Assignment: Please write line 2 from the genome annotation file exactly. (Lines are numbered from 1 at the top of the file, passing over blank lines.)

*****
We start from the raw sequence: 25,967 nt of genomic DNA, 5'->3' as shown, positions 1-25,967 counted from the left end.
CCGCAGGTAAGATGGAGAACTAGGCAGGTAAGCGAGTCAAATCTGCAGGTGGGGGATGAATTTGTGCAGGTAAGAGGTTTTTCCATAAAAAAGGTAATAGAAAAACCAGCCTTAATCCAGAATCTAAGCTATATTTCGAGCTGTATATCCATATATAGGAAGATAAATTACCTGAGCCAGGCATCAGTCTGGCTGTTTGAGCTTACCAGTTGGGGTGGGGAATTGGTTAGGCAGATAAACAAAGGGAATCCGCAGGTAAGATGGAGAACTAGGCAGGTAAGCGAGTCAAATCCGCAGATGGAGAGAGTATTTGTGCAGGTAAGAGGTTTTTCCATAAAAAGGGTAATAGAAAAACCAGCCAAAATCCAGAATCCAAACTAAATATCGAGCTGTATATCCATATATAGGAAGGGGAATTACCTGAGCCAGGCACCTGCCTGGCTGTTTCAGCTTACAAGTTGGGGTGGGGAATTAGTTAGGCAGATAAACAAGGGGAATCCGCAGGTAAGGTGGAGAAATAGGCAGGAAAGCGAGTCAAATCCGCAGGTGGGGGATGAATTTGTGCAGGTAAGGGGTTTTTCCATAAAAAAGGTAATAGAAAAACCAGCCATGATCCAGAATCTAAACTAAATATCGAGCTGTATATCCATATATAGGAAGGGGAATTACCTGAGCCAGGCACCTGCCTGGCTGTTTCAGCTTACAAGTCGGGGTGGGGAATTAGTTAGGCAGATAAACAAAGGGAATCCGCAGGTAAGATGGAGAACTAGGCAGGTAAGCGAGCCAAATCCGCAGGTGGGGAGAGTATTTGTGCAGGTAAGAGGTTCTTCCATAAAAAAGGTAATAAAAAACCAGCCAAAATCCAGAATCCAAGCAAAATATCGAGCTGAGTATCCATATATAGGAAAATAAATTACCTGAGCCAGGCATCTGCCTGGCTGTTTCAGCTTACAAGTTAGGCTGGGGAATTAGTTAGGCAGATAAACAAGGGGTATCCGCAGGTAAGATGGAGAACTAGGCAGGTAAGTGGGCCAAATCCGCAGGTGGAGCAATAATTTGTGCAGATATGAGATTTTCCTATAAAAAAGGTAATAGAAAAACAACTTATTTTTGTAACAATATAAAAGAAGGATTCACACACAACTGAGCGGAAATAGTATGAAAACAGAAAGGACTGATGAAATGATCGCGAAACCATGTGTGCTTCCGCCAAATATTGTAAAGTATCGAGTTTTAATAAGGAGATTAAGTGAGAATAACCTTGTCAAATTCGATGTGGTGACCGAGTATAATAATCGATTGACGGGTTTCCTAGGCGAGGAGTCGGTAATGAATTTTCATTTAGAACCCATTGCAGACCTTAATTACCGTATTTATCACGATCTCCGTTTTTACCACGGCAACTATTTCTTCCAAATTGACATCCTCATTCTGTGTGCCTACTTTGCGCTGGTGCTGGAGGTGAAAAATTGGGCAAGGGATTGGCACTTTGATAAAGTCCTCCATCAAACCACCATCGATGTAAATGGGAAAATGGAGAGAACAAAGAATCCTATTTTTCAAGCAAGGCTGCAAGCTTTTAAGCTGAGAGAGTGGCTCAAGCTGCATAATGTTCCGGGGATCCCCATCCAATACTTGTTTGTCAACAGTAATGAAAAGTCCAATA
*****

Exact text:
CCGCAGGTAAGATGGAGAACTAGGCAGGTAAGCGAGTCAAATCTGCAGGTGGGGGATGAATTTGTGCAGGTAAGAGGTTTTTCCATAAAAAAGGTAATAGAAAAACCAGCCTTAATCCAGAATCTAAGCTATATTTCGAGCTGTATATCCATATATAGGAAGATAAATTACCTGAGCCAGGCATCAGTCTGGCTGTTTGAGCTTACCAGTTGGGGTGGGGAATTGGTTAGGCAGATAAACAAAGGGAATCCGCAGGTAAGATGGAGAACTAGGCAGGTAAGCGAGTCAAATCCGCAGATGGAGAGAGTATTTGTGCAGGTAAGAGGTTTTTCCATAAAAAGGGTAATAGAAAAACCAGCCAAAATCCAGAATCCAAACTAAATATCGAGCTGTATATCCATATATAGGAAGGGGAATTACCTGAGCCAGGCACCTGCCTGGCTGTTTCAGCTTACAAGTTGGGGTGGGGAATTAGTTAGGCAGATAAACAAGGGGAATCCGCAGGTAAGGTGGAGAAATAGGCAGGAAAGCGAGTCAAATCCGCAGGTGGGGGATGAATTTGTGCAGGTAAGGGGTTTTTCCATAAAAAAGGTAATAGAAAAACCAGCCATGATCCAGAATCTAAACTAAATATCGAGCTGTATATCCATATATAGGAAGGGGAATTACCTGAGCCAGGCACCTGCCTGGCTGTTTCAGCTTACAAGTCGGGGTGGGGAATTAGTTAGGCAGATAAACAAAGGGAATCCGCAGGTAAGATGGAGAACTAGGCAGGTAAGCGAGCCAAATCCGCAGGTGGGGAGAGTATTTGTGCAGGTAAGAGGTTCTTCCATAAAAAAGGTAATAAAAAACCAGCCAAAATCCAGAATCCAAGCAAAATATCGAGCTGAGTATCCATATATAGGAAAATAAATTACCTGAGCCAGGCATCTGCCTGGCTGTTTCAGCTTACAAGTTAGGCTGGGGAATTAGTTAGGCAGATAAACAAGGGGTATCCGCAGGTAAGATGGAGAACTAGGCAGGTAAGTGGGCCAAATCCGCAGGTGGAGCAATAATTTGTGCAGATATGAGATTTTCCTATAAAAAAGGTAATAGAAAAACAACTTATTTTTGTAACAATATAAAAGAAGGATTCACACACAACTGAGCGGAAATAGTATGAAAACAGAAAGGACTGATGAAATGATCGCGAAACCATGTGTGCTTCCGCCAAATATTGTAAAGTATCGAGTTTTAATAAGGAGATTAAGTGAGAATAACCTTGTCAAATTCGATGTGGTGACCGAGTATAATAATCGATTGACGGGTTTCCTAGGCGAGGAGTCGGTAATGAATTTTCATTTAGAACCCATTGCAGACCTTAATTACCGTATTTATCACGATCTCCGTTTTTACCACGGCAACTATTTCTTCCAAATTGACATCCTCATTCTGTGTGCCTACTTTGCGCTGGTGCTGGAGGTGAAAAATTGGGCAAGGGATTGGCACTTTGATAAAGTCCTCCATCAAACCACCATCGATGTAAATGGGAAAATGGAGAGAACAAAGAATCCTATTTTTCAAGCAAGGCTGCAAGCTTTTAAGCTGAGAGAGTGGCTCAAGCTGCATAATGTTCCGGGGATCCCCATCCAATACTTGTTTGTCAACAGTAATGAAAAGTCCAATA